http://www.realclimate.org/index.php/archives/2007/12/goodbye-to-all-that/index.php?p=459#comment-37275

    This comment contained a link to a graph on the giss nasa web site:

    http://isccp.giss.nasa.gov/zD2BASICS/B8glbp.anomdevs.jpg

    To my knowledge there was no reply to that post. Since you seem to think that the resultant modulation of solar insolation had no role in the rise in global temperature over this period, perhaps you could point me to an analysis in the climate science literature of how much (if any) of the increase was due to the cloud cover changes.

  41. 91
    Ray Ladbury says:

    Jim Cripwell,
    You claim we have no evidence that the current warming epoch is greenhouse driven. Well, let us review: We have the very deep absorption line at the CO2 absorption band, which interestingly enough actually radiates about at the temperature you’d expect for a greenhouse mechanism. We have the fact that a greenhouse mechanism can explain the qualitative aspects of the current warming–shorter Winters, warmer nights… We have the fact that we know it is operative. We have the fact that it can be explained in terms of known and understood physics. We have multiple, independent lines of evidence that fix CO2 forcing at its current level. Shall I continue? What exactly are you looking for in the way of evidence? If you don’t know what specific piece of evidence would convince you, how can you consider yourself a skeptic and not a denailist?
    In contrast, you posit some unknown forcing that may or may not be operative, that depends on unknown physics and that even if present and significant probably would not affect our estimates of greenhouse gas forcing, since this would require radical explanations of the multiple lines of evidence that fix that quantity. GCMs are not a Chinese menu. It is not a menu where you pick one from column A… Rather, anthropogenic ghg forcings are your vegetables. You can’t leave them on your plate and expect to get dessert.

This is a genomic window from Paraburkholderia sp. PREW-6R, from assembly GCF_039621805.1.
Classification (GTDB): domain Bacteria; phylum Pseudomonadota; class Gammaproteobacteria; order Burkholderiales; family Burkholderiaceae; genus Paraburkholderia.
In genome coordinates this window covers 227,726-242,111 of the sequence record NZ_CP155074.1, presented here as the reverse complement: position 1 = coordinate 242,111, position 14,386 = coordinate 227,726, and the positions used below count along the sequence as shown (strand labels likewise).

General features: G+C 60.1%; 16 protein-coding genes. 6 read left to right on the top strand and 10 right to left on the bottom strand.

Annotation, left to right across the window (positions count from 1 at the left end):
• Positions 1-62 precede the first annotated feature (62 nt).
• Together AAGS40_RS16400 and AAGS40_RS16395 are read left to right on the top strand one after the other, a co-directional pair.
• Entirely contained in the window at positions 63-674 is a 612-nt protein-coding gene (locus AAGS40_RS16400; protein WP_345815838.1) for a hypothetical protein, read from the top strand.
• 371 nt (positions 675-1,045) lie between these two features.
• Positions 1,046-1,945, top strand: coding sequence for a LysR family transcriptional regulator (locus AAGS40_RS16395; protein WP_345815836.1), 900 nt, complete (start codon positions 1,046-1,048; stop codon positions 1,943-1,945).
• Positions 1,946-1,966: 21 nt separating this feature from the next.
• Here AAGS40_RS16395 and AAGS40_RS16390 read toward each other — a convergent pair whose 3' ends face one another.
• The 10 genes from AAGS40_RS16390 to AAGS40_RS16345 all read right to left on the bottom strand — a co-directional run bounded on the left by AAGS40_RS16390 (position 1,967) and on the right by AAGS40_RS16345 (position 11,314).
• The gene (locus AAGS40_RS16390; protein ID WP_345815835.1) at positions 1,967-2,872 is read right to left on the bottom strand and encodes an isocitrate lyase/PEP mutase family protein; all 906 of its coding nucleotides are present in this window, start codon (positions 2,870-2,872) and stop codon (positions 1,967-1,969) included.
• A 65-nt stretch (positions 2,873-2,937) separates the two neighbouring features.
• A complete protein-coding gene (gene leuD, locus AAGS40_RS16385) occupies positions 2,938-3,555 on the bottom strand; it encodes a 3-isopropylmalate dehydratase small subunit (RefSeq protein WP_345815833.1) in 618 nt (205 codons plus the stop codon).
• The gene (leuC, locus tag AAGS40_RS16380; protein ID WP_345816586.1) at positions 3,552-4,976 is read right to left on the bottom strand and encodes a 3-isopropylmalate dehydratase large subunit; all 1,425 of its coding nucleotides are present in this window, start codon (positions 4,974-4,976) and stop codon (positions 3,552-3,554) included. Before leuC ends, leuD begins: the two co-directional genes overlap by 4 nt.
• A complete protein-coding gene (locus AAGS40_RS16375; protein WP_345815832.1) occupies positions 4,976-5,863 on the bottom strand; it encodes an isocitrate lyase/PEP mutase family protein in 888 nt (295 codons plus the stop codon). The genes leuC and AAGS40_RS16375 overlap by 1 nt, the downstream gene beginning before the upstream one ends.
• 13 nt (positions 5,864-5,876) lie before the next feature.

42. 92
    Jim Eager says:

    Re Jim Cripwell@ 81: “The second pillar is that there is no other explanation for the recent rise in temperature.”

    Jim, aside from the fact that you’ve left out several other “pillars,” this particular one is not quite correct as you’ve written it.

    To make it correct you would have to change it to read: “No other physical mechanism has yet been shown to be capable of explaining the recent rise in temperature.”

    Elsewhere, you have it backwards when you write that there are “no convincing arguments that there are no other extraterrestrial forcings except for TSI.”

    It’s not up to anyone to offer convincing arguments that there are no other extraterrestrial forcings except for TSI. It is up to those who contend that there ARE other extraterrestrial forcings to not just offer convincing arguments, but to offer convincing EVIDENCE that said extraterrestrial forcings exist and are capable of explaining the recent rise in temperature in whole or in part.

  43. 93
    Jim Cripwell says:

    Ref 91 Ray writes “You claim we have no evidence that the current warming epoch is greenhouse driven” Wrong. I claim there is no EXPERIMENTAL data. There is no hard, measured independently replicated experimental data that shows a connetion between the increased level of CO2 in the atmosphere and the global temperature warming in recent times; i.e. since 1979.

    [Response: Last chance. Describe the experiment that you think will satisfy you. - gavin]

  44. 94
    Jim Eager says:

    Re RomanM @ 90: “In the history of science and philosophy, there have been numerous cases where claims that something was NOT the case turned out to be false due to the lack of understanding the complete mechanism or the consideration of other concurrent factors.”

    Please note that I did not assert that there are NO unknown solar or other extraterrestrial forces that “we simply do not understand.”
    What I asserted is that there is as yet no compelling evidence that these unknown solar or other extraterrestrial forces are capable of explaining the current warming in whole or in part.
    It is up to those advocating these unknown solar or other extraterrestrial forces as climate forcers to provide that evidence for verification and debate.